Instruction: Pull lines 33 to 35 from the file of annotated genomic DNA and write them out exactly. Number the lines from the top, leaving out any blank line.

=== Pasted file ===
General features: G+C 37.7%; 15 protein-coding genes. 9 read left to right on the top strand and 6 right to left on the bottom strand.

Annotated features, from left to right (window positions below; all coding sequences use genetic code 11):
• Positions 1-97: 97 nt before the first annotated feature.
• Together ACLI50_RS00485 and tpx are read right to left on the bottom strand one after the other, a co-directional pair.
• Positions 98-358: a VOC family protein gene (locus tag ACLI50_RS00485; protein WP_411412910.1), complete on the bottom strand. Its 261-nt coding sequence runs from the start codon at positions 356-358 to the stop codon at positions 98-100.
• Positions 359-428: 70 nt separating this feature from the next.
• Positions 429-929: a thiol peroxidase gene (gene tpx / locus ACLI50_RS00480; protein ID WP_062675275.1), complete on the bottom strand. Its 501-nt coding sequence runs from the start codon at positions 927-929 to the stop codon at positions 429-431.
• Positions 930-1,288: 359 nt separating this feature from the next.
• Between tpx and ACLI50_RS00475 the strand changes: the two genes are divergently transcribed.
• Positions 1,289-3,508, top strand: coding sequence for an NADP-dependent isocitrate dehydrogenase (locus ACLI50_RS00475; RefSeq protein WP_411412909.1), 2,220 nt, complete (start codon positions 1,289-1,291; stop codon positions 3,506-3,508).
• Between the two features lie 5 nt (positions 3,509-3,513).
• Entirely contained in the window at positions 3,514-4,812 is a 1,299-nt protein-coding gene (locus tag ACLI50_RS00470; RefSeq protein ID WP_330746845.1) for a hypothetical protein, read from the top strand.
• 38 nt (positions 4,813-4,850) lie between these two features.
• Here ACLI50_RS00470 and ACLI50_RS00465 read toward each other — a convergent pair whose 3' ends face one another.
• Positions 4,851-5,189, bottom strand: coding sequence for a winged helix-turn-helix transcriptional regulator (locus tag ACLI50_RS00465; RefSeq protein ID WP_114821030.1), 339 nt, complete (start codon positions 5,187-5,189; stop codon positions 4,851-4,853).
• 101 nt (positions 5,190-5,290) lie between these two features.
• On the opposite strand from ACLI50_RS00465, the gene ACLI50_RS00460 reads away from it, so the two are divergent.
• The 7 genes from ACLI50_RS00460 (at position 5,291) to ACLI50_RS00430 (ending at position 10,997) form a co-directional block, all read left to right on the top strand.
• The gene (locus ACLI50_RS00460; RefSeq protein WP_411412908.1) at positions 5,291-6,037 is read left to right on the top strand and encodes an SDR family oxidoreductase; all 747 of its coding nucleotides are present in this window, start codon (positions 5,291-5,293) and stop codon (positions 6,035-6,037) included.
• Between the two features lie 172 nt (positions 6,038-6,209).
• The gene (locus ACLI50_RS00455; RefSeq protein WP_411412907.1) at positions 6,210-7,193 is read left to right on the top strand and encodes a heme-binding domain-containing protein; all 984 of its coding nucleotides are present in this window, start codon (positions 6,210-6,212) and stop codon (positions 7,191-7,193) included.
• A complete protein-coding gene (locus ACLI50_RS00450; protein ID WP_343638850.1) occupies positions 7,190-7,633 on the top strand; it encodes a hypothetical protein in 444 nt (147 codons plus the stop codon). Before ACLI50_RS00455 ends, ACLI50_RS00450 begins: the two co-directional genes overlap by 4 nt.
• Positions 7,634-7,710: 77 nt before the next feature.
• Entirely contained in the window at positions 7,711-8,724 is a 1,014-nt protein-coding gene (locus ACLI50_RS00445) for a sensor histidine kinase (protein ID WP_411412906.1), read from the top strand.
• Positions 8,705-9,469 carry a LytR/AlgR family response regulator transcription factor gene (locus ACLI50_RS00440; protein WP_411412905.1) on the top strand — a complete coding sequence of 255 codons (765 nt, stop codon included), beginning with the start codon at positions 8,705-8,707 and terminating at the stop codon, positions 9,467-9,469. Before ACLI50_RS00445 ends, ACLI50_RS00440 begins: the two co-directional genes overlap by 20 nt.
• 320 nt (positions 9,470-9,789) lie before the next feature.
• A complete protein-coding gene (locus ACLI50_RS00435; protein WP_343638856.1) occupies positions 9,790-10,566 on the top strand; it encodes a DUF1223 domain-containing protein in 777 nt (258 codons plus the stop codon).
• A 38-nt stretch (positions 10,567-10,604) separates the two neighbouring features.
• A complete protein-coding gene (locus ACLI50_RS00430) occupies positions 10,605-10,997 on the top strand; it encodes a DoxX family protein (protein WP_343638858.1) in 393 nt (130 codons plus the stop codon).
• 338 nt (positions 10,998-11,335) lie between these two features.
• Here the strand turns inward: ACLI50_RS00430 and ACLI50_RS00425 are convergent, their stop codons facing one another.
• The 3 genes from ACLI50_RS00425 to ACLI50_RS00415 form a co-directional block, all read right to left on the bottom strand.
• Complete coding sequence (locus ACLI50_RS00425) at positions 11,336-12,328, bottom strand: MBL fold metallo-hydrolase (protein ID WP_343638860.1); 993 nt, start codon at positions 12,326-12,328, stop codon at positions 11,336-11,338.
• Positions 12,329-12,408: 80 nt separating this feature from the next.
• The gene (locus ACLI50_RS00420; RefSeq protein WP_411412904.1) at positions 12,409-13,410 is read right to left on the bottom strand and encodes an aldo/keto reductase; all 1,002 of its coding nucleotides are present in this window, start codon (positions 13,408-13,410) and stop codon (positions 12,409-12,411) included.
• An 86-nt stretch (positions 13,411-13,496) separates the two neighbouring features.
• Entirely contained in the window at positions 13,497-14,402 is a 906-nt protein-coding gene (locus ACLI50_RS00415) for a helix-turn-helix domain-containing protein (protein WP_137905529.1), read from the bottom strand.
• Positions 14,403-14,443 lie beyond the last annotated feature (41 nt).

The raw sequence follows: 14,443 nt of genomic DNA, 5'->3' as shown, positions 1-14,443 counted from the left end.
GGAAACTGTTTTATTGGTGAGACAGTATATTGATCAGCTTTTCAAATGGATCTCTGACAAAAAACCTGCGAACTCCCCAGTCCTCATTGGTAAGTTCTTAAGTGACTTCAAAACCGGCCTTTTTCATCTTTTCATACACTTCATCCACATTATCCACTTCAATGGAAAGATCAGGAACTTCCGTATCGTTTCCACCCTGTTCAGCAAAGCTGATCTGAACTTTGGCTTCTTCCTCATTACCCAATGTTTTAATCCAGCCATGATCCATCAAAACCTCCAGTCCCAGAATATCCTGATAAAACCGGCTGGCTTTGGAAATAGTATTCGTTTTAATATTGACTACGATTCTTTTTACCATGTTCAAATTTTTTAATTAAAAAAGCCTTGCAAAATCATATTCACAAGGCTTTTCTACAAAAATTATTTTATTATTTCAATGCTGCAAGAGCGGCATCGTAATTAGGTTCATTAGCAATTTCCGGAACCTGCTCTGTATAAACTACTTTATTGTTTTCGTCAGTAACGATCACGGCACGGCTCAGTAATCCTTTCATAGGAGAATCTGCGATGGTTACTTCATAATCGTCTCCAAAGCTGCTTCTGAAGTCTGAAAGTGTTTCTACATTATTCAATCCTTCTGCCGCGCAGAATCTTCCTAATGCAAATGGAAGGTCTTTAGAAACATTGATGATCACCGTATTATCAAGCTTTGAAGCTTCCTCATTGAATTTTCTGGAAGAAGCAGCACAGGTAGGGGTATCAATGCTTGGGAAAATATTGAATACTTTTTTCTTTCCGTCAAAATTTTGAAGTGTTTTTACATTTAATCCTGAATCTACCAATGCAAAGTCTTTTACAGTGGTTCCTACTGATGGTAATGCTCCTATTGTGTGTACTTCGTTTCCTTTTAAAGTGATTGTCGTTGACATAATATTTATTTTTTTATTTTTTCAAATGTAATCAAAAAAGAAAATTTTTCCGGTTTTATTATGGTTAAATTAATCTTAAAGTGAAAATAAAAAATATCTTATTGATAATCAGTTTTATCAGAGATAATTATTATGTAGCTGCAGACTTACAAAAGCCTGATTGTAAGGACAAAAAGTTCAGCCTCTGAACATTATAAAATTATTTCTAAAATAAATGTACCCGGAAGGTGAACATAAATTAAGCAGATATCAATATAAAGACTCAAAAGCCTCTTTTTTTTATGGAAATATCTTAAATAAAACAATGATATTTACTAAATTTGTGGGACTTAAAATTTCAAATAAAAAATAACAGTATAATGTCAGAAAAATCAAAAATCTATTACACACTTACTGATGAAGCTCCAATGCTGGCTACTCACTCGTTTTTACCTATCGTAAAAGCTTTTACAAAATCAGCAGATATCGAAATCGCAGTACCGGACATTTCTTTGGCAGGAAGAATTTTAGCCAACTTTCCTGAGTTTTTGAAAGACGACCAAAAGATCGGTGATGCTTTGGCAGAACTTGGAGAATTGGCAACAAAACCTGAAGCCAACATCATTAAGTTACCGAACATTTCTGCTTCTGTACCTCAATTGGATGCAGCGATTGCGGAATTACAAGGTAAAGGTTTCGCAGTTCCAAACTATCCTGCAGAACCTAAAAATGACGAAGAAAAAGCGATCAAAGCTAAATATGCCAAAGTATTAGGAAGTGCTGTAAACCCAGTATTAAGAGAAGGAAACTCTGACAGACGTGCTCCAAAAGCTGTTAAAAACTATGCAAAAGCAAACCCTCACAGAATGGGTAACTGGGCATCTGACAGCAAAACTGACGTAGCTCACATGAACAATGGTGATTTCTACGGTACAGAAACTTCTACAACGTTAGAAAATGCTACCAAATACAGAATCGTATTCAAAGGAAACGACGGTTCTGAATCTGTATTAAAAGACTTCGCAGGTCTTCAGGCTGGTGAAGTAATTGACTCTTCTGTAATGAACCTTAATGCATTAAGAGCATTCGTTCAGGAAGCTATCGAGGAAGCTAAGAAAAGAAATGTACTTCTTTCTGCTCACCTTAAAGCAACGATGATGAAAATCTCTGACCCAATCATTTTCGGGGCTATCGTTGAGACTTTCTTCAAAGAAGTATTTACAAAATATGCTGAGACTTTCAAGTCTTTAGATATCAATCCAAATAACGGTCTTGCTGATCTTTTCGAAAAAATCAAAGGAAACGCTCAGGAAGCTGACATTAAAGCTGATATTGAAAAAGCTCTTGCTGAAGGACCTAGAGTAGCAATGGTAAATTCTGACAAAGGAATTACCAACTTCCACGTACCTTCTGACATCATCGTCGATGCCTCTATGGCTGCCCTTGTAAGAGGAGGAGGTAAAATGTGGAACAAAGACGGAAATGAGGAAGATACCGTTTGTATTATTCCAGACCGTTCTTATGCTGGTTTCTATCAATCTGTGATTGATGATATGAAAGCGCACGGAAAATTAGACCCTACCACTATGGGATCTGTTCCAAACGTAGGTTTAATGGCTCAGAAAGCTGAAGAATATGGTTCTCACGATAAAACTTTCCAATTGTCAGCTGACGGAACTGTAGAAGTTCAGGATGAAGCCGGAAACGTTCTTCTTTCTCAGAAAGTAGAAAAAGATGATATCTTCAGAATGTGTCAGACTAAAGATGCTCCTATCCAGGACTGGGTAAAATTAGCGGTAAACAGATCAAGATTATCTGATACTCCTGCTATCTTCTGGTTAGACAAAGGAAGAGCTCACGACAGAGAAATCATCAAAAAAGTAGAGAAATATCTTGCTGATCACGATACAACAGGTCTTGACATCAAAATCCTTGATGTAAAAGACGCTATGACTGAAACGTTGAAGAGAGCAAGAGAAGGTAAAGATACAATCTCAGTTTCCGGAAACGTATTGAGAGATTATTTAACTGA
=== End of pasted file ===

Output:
• Complete coding sequence (locus ACLI50_RS00425) at positions 11,336-12,328, bottom strand: MBL fold metallo-hydrolase (protein ID WP_343638860.1); 993 nt, start codon at positions 12,326-12,328, stop codon at positions 11,336-11,338.
• Positions 12,329-12,408: 80 nt separating this feature from the next.
• The gene (locus ACLI50_RS00420; RefSeq protein WP_411412904.1) at positions 12,409-13,410 is read right to left on the bottom strand and encodes an aldo/keto reductase; all 1,002 of its coding nucleotides are present in this window, start codon (positions 13,408-13,410) and stop codon (positions 12,409-12,411) included.